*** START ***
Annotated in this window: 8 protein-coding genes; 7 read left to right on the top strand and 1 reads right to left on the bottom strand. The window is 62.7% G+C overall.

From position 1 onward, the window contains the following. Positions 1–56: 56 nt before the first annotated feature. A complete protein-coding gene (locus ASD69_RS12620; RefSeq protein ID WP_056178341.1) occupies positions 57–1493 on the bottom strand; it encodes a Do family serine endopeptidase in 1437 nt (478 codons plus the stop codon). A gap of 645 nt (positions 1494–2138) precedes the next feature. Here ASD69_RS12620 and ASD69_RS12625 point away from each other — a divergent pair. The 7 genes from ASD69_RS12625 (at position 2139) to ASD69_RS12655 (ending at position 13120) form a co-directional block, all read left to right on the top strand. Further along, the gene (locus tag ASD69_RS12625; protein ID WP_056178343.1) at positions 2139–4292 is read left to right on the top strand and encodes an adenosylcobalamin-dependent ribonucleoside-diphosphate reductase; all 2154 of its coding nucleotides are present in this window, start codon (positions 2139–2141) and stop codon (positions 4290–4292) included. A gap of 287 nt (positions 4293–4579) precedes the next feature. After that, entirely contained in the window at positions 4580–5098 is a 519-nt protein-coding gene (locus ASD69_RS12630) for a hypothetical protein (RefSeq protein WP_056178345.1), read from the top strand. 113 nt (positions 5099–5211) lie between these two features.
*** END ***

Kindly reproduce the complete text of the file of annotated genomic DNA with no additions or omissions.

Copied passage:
Annotated in this window: 8 protein-coding genes; 7 read left to right on the top strand and 1 reads right to left on the bottom strand. The window is 62.7% G+C overall.

From position 1 onward, the window contains the following. Positions 1–56: 56 nt before the first annotated feature. A complete protein-coding gene (locus ASD69_RS12620; RefSeq protein ID WP_056178341.1) occupies positions 57–1493 on the bottom strand; it encodes a Do family serine endopeptidase in 1437 nt (478 codons plus the stop codon). A gap of 645 nt (positions 1494–2138) precedes the next feature. Here ASD69_RS12620 and ASD69_RS12625 point away from each other — a divergent pair. The 7 genes from ASD69_RS12625 (at position 2139) to ASD69_RS12655 (ending at position 13120) form a co-directional block, all read left to right on the top strand. Further along, the gene (locus tag ASD69_RS12625; protein ID WP_056178343.1) at positions 2139–4292 is read left to right on the top strand and encodes an adenosylcobalamin-dependent ribonucleoside-diphosphate reductase; all 2154 of its coding nucleotides are present in this window, start codon (positions 2139–2141) and stop codon (positions 4290–4292) included. A gap of 287 nt (positions 4293–4579) precedes the next feature. After that, entirely contained in the window at positions 4580–5098 is a 519-nt protein-coding gene (locus ASD69_RS12630) for a hypothetical protein (RefSeq protein WP_056178345.1), read from the top strand. 113 nt (positions 5099–5211) lie between these two features.